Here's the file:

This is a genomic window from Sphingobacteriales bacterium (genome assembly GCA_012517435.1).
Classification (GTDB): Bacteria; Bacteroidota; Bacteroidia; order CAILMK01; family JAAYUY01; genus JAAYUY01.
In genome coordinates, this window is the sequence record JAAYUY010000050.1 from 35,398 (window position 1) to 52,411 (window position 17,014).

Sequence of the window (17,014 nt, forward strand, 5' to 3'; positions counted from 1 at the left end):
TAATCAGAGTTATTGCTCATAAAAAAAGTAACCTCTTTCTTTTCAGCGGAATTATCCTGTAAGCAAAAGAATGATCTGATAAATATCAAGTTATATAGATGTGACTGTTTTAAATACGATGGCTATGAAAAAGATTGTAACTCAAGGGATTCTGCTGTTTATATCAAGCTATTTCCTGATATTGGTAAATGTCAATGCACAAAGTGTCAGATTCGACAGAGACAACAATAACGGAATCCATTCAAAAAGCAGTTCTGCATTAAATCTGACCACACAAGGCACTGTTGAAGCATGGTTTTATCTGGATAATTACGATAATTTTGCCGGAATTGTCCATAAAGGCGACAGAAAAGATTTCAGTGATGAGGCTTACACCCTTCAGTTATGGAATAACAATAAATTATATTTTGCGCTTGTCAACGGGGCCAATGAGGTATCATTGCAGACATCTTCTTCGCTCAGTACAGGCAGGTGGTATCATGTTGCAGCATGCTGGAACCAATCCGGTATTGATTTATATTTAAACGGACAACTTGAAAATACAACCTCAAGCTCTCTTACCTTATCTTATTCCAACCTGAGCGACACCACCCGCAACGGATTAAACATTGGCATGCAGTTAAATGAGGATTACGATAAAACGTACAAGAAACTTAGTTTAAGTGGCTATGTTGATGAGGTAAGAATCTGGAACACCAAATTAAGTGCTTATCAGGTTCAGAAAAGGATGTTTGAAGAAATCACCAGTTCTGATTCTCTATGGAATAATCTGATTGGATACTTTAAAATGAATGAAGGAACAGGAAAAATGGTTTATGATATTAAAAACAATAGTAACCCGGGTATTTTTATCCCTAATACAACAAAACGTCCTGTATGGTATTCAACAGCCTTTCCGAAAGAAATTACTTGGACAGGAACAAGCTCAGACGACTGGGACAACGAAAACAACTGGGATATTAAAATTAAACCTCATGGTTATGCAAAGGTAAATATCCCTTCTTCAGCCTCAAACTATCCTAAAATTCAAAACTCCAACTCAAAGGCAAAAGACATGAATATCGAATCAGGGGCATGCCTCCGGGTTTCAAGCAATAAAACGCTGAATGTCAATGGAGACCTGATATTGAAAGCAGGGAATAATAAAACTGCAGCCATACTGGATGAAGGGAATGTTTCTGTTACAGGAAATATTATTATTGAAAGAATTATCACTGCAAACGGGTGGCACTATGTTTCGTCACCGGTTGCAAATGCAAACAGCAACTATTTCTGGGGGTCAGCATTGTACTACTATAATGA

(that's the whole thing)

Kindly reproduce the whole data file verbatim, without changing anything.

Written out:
This is a genomic window from Sphingobacteriales bacterium (genome assembly GCA_012517435.1).
Classification (GTDB): Bacteria; Bacteroidota; Bacteroidia; order CAILMK01; family JAAYUY01; genus JAAYUY01.
In genome coordinates, this window is the sequence record JAAYUY010000050.1 from 35,398 (window position 1) to 52,411 (window position 17,014).

Sequence of the window (17,014 nt, forward strand, 5' to 3'; positions counted from 1 at the left end):
TAATCAGAGTTATTGCTCATAAAAAAAGTAACCTCTTTCTTTTCAGCGGAATTATCCTGTAAGCAAAAGAATGATCTGATAAATATCAAGTTATATAGATGTGACTGTTTTAAATACGATGGCTATGAAAAAGATTGTAACTCAAGGGATTCTGCTGTTTATATCAAGCTATTTCCTGATATTGGTAAATGTCAATGCACAAAGTGTCAGATTCGACAGAGACAACAATAACGGAATCCATTCAAAAAGCAGTTCTGCATTAAATCTGACCACACAAGGCACTGTTGAAGCATGGTTTTATCTGGATAATTACGATAATTTTGCCGGAATTGTCCATAAAGGCGACAGAAAAGATTTCAGTGATGAGGCTTACACCCTTCAGTTATGGAATAACAATAAATTATATTTTGCGCTTGTCAACGGGGCCAATGAGGTATCATTGCAGACATCTTCTTCGCTCAGTACAGGCAGGTGGTATCATGTTGCAGCATGCTGGAACCAATCCGGTATTGATTTATATTTAAACGGACAACTTGAAAATACAACCTCAAGCTCTCTTACCTTATCTTATTCCAACCTGAGCGACACCACCCGCAACGGATTAAACATTGGCATGCAGTTAAATGAGGATTACGATAAAACGTACAAGAAACTTAGTTTAAGTGGCTATGTTGATGAGGTAAGAATCTGGAACACCAAATTAAGTGCTTATCAGGTTCAGAAAAGGATGTTTGAAGAAATCACCAGTTCTGATTCTCTATGGAATAATCTGATTGGATACTTTAAAATGAATGAAGGAACAGGAAAAATGGTTTATGATATTAAAAACAATAGTAACCCGGGTATTTTTATCCCTAATACAACAAAACGTCCTGTATGGTATTCAACAGCCTTTCCGAAAGAAATTACTTGGACAGGAACAAGCTCAGACGACTGGGACAACGAAAACAACTGGGATATTAAAATTAAACCTCATGGTTATGCAAAGGTAAATATCCCTTCTTCAGCCTCAAACTATCCTAAAATTCAAAACTCCAACTCAAAGGCAAAAGACATGAATATCGAATCAGGGGCATGCCTCCGGGTTTCAAGCAATAAAACGCTGAATGTCAATGGAGACCTGATATTGAAAGCAGGGAATAATAAAACTGCAGCCATACTGGATGAAGGGAATGTTTCTGTTACAGGAAATATTATTATTGAAAGAATTATCACTGCAAACGGGTGGCACTATGTTTCGTCACCGGTTGCAAATGCAAACAGCAACTATTTCTGGGGGTCAGCATTGTACTACTATAATGA